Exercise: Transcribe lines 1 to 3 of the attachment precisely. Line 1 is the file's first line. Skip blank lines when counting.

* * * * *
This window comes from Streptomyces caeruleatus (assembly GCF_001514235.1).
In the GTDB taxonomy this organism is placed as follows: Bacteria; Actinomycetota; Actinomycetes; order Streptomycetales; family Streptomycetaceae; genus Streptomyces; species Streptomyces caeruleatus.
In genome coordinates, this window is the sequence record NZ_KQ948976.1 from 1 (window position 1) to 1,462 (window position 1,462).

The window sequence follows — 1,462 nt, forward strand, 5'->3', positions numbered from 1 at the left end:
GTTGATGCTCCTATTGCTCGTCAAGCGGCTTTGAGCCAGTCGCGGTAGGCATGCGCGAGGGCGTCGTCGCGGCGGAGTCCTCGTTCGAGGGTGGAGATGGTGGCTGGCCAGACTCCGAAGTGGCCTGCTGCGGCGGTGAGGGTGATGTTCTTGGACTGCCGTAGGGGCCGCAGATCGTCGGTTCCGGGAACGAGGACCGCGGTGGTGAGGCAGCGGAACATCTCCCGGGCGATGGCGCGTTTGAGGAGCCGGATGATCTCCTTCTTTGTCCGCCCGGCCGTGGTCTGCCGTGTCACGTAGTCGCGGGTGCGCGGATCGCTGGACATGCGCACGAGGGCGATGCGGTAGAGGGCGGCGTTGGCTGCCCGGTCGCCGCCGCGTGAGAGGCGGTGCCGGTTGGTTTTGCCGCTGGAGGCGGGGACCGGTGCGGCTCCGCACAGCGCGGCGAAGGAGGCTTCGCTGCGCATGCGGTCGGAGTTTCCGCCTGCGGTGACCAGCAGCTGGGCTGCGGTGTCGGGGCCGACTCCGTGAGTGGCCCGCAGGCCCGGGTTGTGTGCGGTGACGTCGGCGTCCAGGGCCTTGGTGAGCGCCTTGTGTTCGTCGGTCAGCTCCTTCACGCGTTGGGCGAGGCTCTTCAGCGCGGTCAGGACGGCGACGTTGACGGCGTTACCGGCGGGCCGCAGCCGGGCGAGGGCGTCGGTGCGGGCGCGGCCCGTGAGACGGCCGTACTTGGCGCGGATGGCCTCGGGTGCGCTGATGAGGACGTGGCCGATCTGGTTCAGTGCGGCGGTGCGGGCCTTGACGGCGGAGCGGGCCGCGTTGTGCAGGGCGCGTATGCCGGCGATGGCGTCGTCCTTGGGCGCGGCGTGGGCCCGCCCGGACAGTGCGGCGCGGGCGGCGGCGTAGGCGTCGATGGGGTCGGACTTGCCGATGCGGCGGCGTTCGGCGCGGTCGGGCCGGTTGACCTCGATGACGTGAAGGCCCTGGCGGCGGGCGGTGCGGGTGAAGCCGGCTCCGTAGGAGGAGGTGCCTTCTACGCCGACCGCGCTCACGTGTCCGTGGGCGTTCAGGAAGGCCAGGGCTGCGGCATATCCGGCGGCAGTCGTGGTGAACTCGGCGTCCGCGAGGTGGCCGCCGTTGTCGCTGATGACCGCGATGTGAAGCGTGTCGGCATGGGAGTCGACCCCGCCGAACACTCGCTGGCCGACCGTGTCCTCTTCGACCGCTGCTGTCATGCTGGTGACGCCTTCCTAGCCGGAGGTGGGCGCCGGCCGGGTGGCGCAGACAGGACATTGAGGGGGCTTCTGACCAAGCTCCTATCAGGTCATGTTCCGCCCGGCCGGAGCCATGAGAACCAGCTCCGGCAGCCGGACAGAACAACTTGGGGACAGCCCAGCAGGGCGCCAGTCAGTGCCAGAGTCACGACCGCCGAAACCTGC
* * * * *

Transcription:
This window comes from Streptomyces caeruleatus (assembly GCF_001514235.1).
In the GTDB taxonomy this organism is placed as follows: Bacteria; Actinomycetota; Actinomycetes; order Streptomycetales; family Streptomycetaceae; genus Streptomyces; species Streptomyces caeruleatus.
In genome coordinates, this window is the sequence record NZ_KQ948976.1 from 1 (window position 1) to 1,462 (window position 1,462).